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GLORIA HICKS ELEMENTARY SCHOOL ZOOM AND FACE TO FACE STUDENTS VAPING PRESENTATION 2021

Thank you Coaches very much to let us be apart of your Zoom PE Classes!

The students were awesome and participated in all the questions and discussions after our videos and presentations. We had 165 students in Zoom today. The students were grades 4th-5th. Some students were in the school Face to Face Instructions and others were on Zoom. Today we talked about E-Cigarettes, Vaping, and Julling. It has become more and more popular these days especially with the Pandemic the World is facing. The fact that each POD in a E-Cigarette = 20 regular Cigarettes is alarming. The ammonia and poison that is used in the pods are very dangerous and will cause Lung issues and possibly cancer. Please Educate yourself about the dangers of any kind of smoking!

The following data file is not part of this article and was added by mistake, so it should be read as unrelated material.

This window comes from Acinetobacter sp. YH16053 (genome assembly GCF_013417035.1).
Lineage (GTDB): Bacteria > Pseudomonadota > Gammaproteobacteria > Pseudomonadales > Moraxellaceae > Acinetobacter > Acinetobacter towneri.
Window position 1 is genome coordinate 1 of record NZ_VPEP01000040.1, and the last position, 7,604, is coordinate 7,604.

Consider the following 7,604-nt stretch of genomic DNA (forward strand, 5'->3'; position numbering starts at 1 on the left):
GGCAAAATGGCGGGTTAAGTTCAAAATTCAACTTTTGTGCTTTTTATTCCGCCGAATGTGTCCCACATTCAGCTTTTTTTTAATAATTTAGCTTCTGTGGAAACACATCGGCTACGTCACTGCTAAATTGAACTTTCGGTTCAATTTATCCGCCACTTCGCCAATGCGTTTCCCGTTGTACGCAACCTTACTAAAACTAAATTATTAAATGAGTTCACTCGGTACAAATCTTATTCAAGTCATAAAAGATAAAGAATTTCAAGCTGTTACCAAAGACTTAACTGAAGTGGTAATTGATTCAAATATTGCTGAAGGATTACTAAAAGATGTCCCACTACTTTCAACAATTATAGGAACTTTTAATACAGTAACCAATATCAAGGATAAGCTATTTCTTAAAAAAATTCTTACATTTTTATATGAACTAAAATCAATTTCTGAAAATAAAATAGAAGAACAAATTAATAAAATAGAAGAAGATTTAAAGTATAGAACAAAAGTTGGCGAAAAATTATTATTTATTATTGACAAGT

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DAWSON ELEMENTARY SCHOOL ZOOM AND FACE TO FACE STUDENTS VAPING PRESENTATION 2021

Thank you Coaches very much to let us be apart of your Zoom PE Classes!

The students were awesome and participated in all the questions and discussions after our videos and presentations. We had 110 students in Zoom today. The students were grades 4th-5th. Some students were in the school Face to Face Instructions and others were on Zoom. Today we talked about E-Cigarettes, Vaping, and Julling. It has become more and more popular these days especially with the Pandemic the World is facing. The fact that each POD in a E-Cigarette = 20 regular Cigarettes is alarming. The ammonia and poison that is used in the pods are very dangerous and will cause Lung issues and possibly cancer. Please Educate yourself about the dangers of any kind of smoking!

READ MORE